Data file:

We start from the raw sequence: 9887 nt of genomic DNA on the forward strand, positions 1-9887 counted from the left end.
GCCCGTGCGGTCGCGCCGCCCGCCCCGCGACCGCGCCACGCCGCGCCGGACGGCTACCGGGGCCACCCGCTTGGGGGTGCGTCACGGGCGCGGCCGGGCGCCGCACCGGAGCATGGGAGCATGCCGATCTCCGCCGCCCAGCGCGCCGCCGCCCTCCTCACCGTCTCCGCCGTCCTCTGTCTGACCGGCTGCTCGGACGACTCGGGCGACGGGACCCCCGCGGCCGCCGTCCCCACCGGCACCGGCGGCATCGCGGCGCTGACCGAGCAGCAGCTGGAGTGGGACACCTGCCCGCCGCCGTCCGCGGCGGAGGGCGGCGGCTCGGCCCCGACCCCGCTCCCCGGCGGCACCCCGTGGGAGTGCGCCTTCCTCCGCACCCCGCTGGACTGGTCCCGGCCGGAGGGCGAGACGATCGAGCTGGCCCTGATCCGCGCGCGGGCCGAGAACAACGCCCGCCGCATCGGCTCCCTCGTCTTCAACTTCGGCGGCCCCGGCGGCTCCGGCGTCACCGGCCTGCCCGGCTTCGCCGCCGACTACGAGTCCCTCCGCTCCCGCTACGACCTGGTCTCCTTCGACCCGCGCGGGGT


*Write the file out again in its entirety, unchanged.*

We start from the raw sequence: 9887 nt of genomic DNA on the forward strand, positions 1-9887 counted from the left end.
GCCCGTGCGGTCGCGCCGCCCGCCCCGCGACCGCGCCACGCCGCGCCGGACGGCTACCGGGGCCACCCGCTTGGGGGTGCGTCACGGGCGCGGCCGGGCGCCGCACCGGAGCATGGGAGCATGCCGATCTCCGCCGCCCAGCGCGCCGCCGCCCTCCTCACCGTCTCCGCCGTCCTCTGTCTGACCGGCTGCTCGGACGACTCGGGCGACGGGACCCCCGCGGCCGCCGTCCCCACCGGCACCGGCGGCATCGCGGCGCTGACCGAGCAGCAGCTGGAGTGGGACACCTGCCCGCCGCCGTCCGCGGCGGAGGGCGGCGGCTCGGCCCCGACCCCGCTCCCCGGCGGCACCCCGTGGGAGTGCGCCTTCCTCCGCACCCCGCTGGACTGGTCCCGGCCGGAGGGCGAGACGATCGAGCTGGCCCTGATCCGCGCGCGGGCCGAGAACAACGCCCGCCGCATCGGCTCCCTCGTCTTCAACTTCGGCGGCCCCGGCGGCTCCGGCGTCACCGGCCTGCCCGGCTTCGCCGCCGACTACGAGTCCCTCCGCTCCCGCTACGACCTGGTCTCCTTCGACCCGCGCGGGGT